Choose from Three Types of Job Competency Models

Person looking at three doors

Choosing between three types of competency models

When planning a competency model-building project, three distinctive types of models need to be considered:

  1.   Single Job Competency Model
  2.   One-Size-Fits-All Model
  3.   Multiple Jobs Models

A project usually focuses on one of these approaches, although it is possible to use a combination of approaches within one organization. The following is an overview and summary of the three types. Links to full descriptions are provided at the end of each section.

  1. SINGLE JOB COMPETENCY MODEL

  • Used for an important, focused set of jobs, e.g.,
    • Sales Rep, Project Manager, Customer Service Rep
  • Requires rigorous data collection, including:
    • Resource panel
    • Key Event Interviews
    • Data from Other Sources
  • The completed model can aid development of training materials

Typical Features

  • Highly specific behavioral descriptors that describe what superior performers do in specific tasks and situations and with whom
  • Detailed linking of competencies to job responsibilities and specific tasks

When to Use

  • Opportunity to gain competitive advantage by improving productivity of people in a key job through selection or training
  • Potential productivity gains justify time and expense of this approach
  • Need to use model as basis for a training curriculum
  • There are several superior performers in the job now
  • Job is expected to continue for at least 3 years

Example: Project Manager job

Read more >>>

  1. ONE-SIZE-FITS-ALL MODEL

  • Targets a broad set of jobs (e.g., all managerial jobs)
  • Model often includes competencies selected for alignment with company’s values and strategic direction
  • Competencies and behaviors are described in general terms that are not job specific

When to Use

  • When line management or HR wants to promote alignment with vision, values, and strategy
  • When simple solutions are preferred
  • When HR wants to quickly implement something that will have broad impact
  • When a training and development program based on the competency model will serve a large group (e.g., mid-level managers)

Example: Executives

Read more >>>

Graphic depicting type of jobs in Multiple Models and One-Size-Fits-All Models

Multiple Models and One-Size-Fits-All Models

  1. MULTIPLE MODELS FOR MULTIPLE JOBS

  • Identifies a set of “building block” competencies for constructing all job models
  • Each competency model uses some of the building block competencies
  • Often includes technical skills and knowledge
  • Often uses competency levels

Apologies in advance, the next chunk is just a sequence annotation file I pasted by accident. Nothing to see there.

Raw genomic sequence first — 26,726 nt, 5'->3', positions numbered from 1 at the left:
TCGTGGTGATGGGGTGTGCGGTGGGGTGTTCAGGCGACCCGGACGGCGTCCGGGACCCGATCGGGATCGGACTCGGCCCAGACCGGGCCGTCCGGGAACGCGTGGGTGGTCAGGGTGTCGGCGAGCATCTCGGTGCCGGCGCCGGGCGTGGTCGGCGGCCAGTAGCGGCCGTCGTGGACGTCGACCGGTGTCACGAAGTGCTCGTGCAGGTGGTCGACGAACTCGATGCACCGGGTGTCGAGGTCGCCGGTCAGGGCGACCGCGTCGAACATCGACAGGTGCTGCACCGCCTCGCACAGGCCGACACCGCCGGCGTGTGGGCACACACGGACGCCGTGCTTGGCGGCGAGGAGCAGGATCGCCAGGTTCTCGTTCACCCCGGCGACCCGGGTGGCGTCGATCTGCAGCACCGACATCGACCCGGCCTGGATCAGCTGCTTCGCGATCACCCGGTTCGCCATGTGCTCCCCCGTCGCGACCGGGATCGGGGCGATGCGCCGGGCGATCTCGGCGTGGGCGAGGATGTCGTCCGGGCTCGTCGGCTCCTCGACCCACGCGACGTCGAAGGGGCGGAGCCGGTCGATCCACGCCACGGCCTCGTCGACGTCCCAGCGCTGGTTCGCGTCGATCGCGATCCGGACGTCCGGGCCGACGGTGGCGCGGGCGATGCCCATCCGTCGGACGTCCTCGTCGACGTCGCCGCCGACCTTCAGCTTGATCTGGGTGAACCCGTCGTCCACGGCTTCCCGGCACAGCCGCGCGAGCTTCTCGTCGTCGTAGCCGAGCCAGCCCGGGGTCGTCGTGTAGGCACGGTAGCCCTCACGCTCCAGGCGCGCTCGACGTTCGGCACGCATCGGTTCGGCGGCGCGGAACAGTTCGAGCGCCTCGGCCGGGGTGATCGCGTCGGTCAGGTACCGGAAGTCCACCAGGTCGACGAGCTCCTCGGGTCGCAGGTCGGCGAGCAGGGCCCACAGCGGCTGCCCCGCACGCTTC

• Competency models may include:
    • A core set of competencies for all employees
    • A set of competencies for everyone in a job family (e.g., Finance)
    • A set of job-specific competencies
  • Competency models are large (16 or more competencies)
Graphic - Levels of proficiency and job role level

Levels of proficiency and job role level

       Why have Competency Levels

  • Levels facilitate comparison of jobs —
    A competency may be required at a basic level in one job and at an advanced level in another
  • Levels facilitate assessment of individuals as part of performance appraisal/management
  • Levels allow comparison of individual profiles with job profiles (e.g., for internal selection)

When to Use the Multiple Jobs Approach

  • When competency models are desired for many jobs in one organizational unit
  • When technical skill and knowledge are important
  • When the jobs in an organization are highly varied, and different sets of competencies are required for different jobs
  • When there is a need to match individual skill sets to assignments, for selection, career planning and succession planning
  • When technology or HR software is available

Read more >>>

Blog: Advantages of One-Size-Fits-All and Multiple Jobs Approaches

 

THE BOTTOM-LINE ABOUT COMPETENCY MODELS


Planning the development of competency models is an exercise in practical problem solving. There are alternative methods for collecting and analyzing data, for deciding what to include in the model, and for formatting the model and its behavioral descriptors. The choices among the alternatives should depend on goals of key stakeholders, the needs of key users, the budget and time available to develop the model, and the preferred styles of the model building team.

What makes a good competency model? The model must meet the needs of its key users. Each competency should be conceptually coherent and different from the other competencies. The behavioral descriptors should be clearly and crisply worded. The model should also be parsimonious; including too many competencies and behavioral descriptors makes a model ponderous to read and use. Finally, a good model is often supplemented with components that will add value for an intended HR application.

Contact Workitect if you want help in building competency models for your organization, or attend our Building Competency Models workshop and learn how to model your own models.

2018-09-03T18:19:05+00:00June 12th, 2018|Competency Models|0 Comments

About the Author:

Ed is President of Workitect, Inc. and has over forty years of experience helping companies effectively utilize their organizational and human resources. His experience includes senior consultant roles with Achieve Global and Hay/McBer. Workitect is the leader in competency-modeling and competency-based talent management.

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